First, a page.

BRONZEVILLE — Bronzeville residents, elected officials and developers celebrated the grand opening of a 84-unit mixed-income housing complex nearly a decade in the making Thursday.
The 4400 Grove complex, named after the Cottage Grove Avenue block it inhabits, features 38 affordable apartments reserved for those making up to 60 percent of the area median income, or $43,680 annually for a two-person household.
The project, which replaces the Chicago Housing Authority’s Washington Park Homes demolished in 2002, also features 21 public housing apartments. The remaining 25 apartments are market-rate.
The Chicago Housing Authority chose national developer The Michaels Organization and Northbrook-based Brinshore Development to lead the redevelopment of the Washington Park Homes site in 2011, but financing hurdles held up the project for years.
The development was supported in part by $7.2 million in tax-increment financing (TIF) dollars from the city, a $7 million loan from the Chicago Housing Authority and $1.9 million in low-income housing tax credits.
“We are here today to take the next steps toward creating a more inclusive Chicago, where all residents have access to first-class living experiences and the resources they need to lead a happy, safe and fulfilled life,” Lightfoot said at Thursday’s press conference. “That starts with housing.”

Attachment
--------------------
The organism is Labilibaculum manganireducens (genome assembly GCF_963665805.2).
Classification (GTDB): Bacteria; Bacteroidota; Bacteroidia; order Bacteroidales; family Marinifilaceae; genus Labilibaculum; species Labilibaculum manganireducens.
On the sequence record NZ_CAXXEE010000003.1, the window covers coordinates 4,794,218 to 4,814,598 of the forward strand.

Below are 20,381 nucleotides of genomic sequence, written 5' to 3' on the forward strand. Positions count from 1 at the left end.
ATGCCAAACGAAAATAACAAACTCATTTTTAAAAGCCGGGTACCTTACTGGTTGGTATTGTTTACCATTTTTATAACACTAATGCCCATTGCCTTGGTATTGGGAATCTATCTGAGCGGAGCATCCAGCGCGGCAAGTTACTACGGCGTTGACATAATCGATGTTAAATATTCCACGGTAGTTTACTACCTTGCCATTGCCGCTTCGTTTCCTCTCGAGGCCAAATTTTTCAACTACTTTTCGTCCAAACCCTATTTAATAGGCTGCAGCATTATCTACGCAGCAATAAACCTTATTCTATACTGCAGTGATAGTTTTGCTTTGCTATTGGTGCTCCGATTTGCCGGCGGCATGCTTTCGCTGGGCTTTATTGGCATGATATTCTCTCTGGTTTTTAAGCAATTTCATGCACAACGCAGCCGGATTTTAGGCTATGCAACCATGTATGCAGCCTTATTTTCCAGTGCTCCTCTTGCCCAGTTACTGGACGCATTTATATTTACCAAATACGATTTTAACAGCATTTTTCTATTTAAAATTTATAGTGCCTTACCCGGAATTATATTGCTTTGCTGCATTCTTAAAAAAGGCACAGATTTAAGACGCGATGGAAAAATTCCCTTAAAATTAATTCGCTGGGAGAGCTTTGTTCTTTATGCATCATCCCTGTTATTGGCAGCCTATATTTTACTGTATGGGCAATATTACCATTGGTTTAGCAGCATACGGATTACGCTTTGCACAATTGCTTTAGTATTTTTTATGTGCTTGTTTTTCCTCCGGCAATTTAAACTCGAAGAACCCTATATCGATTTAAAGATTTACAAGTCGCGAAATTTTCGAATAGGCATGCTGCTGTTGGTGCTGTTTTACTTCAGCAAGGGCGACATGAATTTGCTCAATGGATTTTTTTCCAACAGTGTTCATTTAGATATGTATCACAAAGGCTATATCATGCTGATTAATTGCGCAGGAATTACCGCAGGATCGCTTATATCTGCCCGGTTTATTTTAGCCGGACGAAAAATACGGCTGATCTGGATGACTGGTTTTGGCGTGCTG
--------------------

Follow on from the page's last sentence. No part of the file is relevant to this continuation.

Alongside the opening of an affordable senior housing complex in Calumet Heights, 4400 Grove’s unveiling continues “a big week” for the Chicago Housing Authority, CEO Tracy Scott said.
The Bronzeville development “is the very definition of mixed-income,” Scott said. “Everybody who lives here, regardless of income, is able to enjoy” the complex’s amenities, like a community room, fitness and business centers and a central courtyard.
The Quad Communities Development Corporation helped attract the twelve local businesses that will occupy the 18,000 square feet of retail and commercial space, focusing on minority-owned and “mom-and-pop” tenants. Each of the storefronts will be operated by people of color, according to Lightfoot.
“We brought eight business owners who are community-based to a project nobody thought could happen,” said Rhonda McFarland, executive director of the development corporation. “This is what you get when you work with our on-the-ground community partners. … We have a wealth of neighborhood-based economic development organizations in this city, and we are powerful.”
An advisory council of former public housing residents, Bronzeville residents and developers guided the planning and design process.
“The working group team wants to say thank you to each and every one of you for a job well done,” said Betty Thompson, a nearby resident and vice president of the advisory council.
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